Items filtered by date: May 2019
Friday, 31 May 2019 21:05

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Friday, 31 May 2019 21:04

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Friday, 31 May 2019 21:02

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Friday, 31 May 2019 20:58

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As part of the cultural season of the Environmental Research Center

Lecturer Afaf Abdullrahman Ayoub

has been gave her lecture entitled "Your favorite food ...... and its impact on the environment" on Wednesday 22/5/2019 within the activities of the scientific season of the Environmental Research Center for the current academic year. A set of concepts

Some unhealthy foods may have an unexpected advantage compared to other foods that we consider healthy when talking about the carbon emissions that result from the food we consume.

At a time when humans are facing a global warming threat, we are increasingly aware that every intervention in nature will have an impact on the environment. This is already true for the food we eat.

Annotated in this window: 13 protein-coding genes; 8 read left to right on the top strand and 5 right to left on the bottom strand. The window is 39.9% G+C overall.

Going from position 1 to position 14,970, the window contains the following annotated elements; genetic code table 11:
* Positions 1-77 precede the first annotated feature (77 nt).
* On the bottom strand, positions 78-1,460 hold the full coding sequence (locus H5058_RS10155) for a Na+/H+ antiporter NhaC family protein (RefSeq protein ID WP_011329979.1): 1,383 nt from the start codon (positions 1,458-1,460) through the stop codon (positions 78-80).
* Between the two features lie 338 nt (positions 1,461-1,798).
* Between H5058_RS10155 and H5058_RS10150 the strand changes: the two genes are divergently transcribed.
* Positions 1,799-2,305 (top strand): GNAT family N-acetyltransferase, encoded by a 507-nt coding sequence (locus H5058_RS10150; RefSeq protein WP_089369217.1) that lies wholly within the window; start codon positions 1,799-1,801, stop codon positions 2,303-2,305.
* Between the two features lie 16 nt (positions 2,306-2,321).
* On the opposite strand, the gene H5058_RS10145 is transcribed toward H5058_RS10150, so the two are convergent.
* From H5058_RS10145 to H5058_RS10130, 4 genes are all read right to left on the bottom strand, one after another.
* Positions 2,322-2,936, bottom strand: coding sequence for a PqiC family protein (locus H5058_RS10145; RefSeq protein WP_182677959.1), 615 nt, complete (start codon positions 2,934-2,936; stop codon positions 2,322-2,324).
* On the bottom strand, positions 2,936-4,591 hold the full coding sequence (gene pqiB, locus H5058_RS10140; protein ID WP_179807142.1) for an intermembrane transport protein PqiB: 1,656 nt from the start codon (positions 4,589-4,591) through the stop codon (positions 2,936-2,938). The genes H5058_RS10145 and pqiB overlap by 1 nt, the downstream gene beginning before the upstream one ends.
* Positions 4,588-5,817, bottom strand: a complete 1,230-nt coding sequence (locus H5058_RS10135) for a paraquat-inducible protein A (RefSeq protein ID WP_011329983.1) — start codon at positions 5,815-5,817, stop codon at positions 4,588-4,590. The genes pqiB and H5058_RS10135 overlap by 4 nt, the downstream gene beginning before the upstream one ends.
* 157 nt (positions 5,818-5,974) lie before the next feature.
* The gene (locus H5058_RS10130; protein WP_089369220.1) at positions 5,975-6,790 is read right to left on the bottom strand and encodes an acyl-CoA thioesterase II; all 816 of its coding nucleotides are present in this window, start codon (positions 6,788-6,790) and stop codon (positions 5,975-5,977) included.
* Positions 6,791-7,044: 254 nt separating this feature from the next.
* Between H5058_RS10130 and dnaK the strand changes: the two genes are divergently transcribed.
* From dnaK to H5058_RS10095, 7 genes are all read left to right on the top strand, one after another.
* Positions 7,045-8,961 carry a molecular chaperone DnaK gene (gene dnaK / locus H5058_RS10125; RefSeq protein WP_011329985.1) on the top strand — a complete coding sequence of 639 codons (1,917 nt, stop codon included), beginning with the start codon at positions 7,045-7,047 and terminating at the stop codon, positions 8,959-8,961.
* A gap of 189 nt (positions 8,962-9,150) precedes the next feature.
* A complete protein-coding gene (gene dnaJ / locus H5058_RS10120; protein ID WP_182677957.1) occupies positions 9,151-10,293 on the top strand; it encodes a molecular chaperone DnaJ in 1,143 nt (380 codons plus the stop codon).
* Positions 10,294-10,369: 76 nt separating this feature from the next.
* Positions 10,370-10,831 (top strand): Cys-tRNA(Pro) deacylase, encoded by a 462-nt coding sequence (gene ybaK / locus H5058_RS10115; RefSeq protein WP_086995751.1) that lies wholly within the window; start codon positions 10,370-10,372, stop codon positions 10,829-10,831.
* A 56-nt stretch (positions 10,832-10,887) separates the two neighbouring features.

Food transplants, packaged in factories, or transported in the form of goods all work through the combustion of fossil fuels, resulting in so-called greenhouse gases, which lead to heat retention in the atmosphere.

Scientists measure the impact of such processes on carbon emissions in the atmosphere, known as the "carbon fingerprint," which are often expressed by measuring the percentage of carbon dioxide generated by the consumption of every 100 grams of food.

In that way, it is possible to imagine a food pyramid, based on the damage that such small amounts of food do to the environment.

Meat and dairy products come at the base of the pyramid, causing the greatest damage to the environment, while fruits and vegetables are at the top of that pyramid because they are "eco-friendly" foods, because they help to preserve the environment.

Foods made up of whole grains, such as bread, pasta, and candy, are almost in the middle of that food pyramid.

However, this method focuses not only on the amount of energy absorbed by the body from those foods, but on the degree of environmental damage resulting from its consumption after its operations, from agriculture, processing, or transport

 

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